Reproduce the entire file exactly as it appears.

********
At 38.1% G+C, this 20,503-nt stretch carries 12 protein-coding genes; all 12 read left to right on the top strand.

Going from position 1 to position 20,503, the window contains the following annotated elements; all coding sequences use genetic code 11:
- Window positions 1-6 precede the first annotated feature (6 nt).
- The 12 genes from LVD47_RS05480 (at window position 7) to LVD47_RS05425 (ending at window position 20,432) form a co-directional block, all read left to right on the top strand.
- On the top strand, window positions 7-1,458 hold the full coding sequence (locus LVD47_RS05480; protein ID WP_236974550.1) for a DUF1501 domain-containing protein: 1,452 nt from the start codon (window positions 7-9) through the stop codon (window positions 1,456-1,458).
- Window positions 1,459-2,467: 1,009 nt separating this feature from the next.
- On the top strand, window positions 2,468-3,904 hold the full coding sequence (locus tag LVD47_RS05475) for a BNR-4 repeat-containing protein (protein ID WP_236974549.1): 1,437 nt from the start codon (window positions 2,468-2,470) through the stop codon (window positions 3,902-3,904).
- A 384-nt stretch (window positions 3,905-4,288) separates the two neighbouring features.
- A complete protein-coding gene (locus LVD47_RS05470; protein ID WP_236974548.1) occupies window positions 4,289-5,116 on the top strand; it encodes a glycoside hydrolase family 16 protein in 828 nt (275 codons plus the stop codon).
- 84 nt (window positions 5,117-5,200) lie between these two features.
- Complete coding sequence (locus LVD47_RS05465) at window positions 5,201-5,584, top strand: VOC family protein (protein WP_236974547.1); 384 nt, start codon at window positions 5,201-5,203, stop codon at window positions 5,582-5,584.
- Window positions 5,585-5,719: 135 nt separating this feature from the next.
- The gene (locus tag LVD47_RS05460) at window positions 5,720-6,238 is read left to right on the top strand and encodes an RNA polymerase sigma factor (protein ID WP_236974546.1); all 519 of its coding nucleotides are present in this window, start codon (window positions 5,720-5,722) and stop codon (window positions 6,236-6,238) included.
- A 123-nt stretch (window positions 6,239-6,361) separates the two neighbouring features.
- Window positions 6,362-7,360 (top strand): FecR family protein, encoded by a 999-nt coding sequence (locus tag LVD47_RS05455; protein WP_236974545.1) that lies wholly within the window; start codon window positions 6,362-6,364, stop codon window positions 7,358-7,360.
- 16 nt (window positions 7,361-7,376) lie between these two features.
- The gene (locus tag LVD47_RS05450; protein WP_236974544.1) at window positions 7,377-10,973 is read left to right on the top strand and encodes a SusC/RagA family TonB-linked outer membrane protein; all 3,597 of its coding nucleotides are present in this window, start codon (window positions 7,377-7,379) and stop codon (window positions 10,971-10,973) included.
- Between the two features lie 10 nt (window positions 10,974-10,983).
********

At 38.1% G+C, this 20,503-nt stretch carries 12 protein-coding genes; all 12 read left to right on the top strand.

Going from position 1 to position 20,503, the window contains the following annotated elements; all coding sequences use genetic code 11:
- Window positions 1-6 precede the first annotated feature (6 nt).
- The 12 genes from LVD47_RS05480 (at window position 7) to LVD47_RS05425 (ending at window position 20,432) form a co-directional block, all read left to right on the top strand.
- On the top strand, window positions 7-1,458 hold the full coding sequence (locus LVD47_RS05480; protein ID WP_236974550.1) for a DUF1501 domain-containing protein: 1,452 nt from the start codon (window positions 7-9) through the stop codon (window positions 1,456-1,458).
- Window positions 1,459-2,467: 1,009 nt separating this feature from the next.
- On the top strand, window positions 2,468-3,904 hold the full coding sequence (locus tag LVD47_RS05475) for a BNR-4 repeat-containing protein (protein ID WP_236974549.1): 1,437 nt from the start codon (window positions 2,468-2,470) through the stop codon (window positions 3,902-3,904).
- A 384-nt stretch (window positions 3,905-4,288) separates the two neighbouring features.
- A complete protein-coding gene (locus LVD47_RS05470; protein ID WP_236974548.1) occupies window positions 4,289-5,116 on the top strand; it encodes a glycoside hydrolase family 16 protein in 828 nt (275 codons plus the stop codon).
- 84 nt (window positions 5,117-5,200) lie between these two features.
- Complete coding sequence (locus LVD47_RS05465) at window positions 5,201-5,584, top strand: VOC family protein (protein WP_236974547.1); 384 nt, start codon at window positions 5,201-5,203, stop codon at window positions 5,582-5,584.
- Window positions 5,585-5,719: 135 nt separating this feature from the next.
- The gene (locus tag LVD47_RS05460) at window positions 5,720-6,238 is read left to right on the top strand and encodes an RNA polymerase sigma factor (protein ID WP_236974546.1); all 519 of its coding nucleotides are present in this window, start codon (window positions 5,720-5,722) and stop codon (window positions 6,236-6,238) included.
- A 123-nt stretch (window positions 6,239-6,361) separates the two neighbouring features.
- Window positions 6,362-7,360 (top strand): FecR family protein, encoded by a 999-nt coding sequence (locus tag LVD47_RS05455; protein WP_236974545.1) that lies wholly within the window; start codon window positions 6,362-6,364, stop codon window positions 7,358-7,360.
- 16 nt (window positions 7,361-7,376) lie between these two features.
- The gene (locus tag LVD47_RS05450; protein WP_236974544.1) at window positions 7,377-10,973 is read left to right on the top strand and encodes a SusC/RagA family TonB-linked outer membrane protein; all 3,597 of its coding nucleotides are present in this window, start codon (window positions 7,377-7,379) and stop codon (window positions 10,971-10,973) included.
- Between the two features lie 10 nt (window positions 10,974-10,983).